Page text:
However, the court in addition to the above statements also held that equal pay would not amount to regularization fo these casual workers as there are no sanctioned posts in Nehru Yuvak Kendra. The court also said that the Central Govt. should not appoint people as casual workers in organizations that are in continuance for more than12 years. The Central Govt. was also directed to pay the costs of writ petitions filed for the lump-sum amount of Rs. 1,000 to the petitioners.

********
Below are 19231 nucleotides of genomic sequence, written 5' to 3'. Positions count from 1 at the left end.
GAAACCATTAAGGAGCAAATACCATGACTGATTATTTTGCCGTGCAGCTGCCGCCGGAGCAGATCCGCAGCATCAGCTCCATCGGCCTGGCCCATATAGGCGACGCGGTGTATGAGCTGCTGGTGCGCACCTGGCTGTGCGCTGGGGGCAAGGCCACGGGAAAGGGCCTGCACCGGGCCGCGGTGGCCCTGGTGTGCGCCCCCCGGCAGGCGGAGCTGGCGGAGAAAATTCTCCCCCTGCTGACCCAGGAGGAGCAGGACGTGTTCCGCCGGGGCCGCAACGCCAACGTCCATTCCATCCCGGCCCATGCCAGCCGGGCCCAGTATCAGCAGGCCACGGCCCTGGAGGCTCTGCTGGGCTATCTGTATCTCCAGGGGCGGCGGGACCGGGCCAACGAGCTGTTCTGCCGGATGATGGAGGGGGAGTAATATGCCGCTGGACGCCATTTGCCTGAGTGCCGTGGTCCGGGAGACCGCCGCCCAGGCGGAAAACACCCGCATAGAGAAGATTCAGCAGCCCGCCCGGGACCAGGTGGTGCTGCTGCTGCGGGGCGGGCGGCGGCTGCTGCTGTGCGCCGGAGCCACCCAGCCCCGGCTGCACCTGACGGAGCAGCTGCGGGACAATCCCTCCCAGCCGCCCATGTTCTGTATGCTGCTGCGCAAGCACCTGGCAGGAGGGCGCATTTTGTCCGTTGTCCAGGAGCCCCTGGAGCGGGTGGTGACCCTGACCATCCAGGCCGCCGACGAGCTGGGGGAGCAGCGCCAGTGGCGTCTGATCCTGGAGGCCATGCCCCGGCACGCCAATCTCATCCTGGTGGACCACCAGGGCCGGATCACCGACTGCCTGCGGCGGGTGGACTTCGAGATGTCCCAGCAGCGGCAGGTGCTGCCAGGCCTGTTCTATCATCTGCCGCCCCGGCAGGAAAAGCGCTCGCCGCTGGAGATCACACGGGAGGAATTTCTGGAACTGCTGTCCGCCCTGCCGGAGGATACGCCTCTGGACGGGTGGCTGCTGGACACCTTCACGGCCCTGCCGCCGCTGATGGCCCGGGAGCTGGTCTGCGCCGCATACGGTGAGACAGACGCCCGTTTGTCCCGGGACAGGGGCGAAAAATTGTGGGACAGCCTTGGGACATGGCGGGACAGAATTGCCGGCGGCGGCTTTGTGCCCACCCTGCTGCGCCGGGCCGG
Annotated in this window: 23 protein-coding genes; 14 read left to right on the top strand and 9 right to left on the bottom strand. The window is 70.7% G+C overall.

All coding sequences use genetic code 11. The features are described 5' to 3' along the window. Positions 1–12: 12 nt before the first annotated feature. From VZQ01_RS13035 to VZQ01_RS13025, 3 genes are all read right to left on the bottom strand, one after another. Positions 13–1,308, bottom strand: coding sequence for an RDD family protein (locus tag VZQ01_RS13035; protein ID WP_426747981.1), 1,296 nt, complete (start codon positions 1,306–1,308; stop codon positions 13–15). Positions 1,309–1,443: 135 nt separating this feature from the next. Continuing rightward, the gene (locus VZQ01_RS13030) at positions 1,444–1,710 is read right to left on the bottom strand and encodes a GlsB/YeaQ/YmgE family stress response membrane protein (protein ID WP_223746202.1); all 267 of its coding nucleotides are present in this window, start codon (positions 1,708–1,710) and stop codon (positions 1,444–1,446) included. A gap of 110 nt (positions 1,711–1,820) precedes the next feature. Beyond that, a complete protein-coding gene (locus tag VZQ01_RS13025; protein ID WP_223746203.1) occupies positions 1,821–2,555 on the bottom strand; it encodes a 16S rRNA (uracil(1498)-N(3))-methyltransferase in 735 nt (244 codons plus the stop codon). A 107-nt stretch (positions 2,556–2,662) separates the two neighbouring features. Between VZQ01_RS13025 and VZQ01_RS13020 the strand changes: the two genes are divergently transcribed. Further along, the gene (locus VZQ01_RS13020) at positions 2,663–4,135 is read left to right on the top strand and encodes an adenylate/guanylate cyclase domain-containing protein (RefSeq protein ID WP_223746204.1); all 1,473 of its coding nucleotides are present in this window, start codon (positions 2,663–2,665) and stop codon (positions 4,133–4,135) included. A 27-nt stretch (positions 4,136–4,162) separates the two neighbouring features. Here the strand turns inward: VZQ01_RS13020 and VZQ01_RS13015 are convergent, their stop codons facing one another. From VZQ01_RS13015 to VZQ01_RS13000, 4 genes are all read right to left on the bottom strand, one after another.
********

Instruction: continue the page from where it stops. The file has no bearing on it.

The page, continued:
The principle enshrined in Article 14 of the Indian Constitution holds a very important place in our country. Article 14 is a fundamental right provided to every citizen and is also enforceable by law in case of its violation. It provides for equality before the law and equal protection of the law to every citizen and prohibits discrimination on the grounds of religion, race, caste, etc. The rule of equal pay for equal work as discussed in the present case is not expressed in our Constitution but can be interpreted through Article 14, and various judgments regarding the same. The Indian Constitution provides for the principle of “equal pay equal work” under DPSP though it is not enforceable by law. Thus, the principle of equal pay equal work is interpreted by various laws.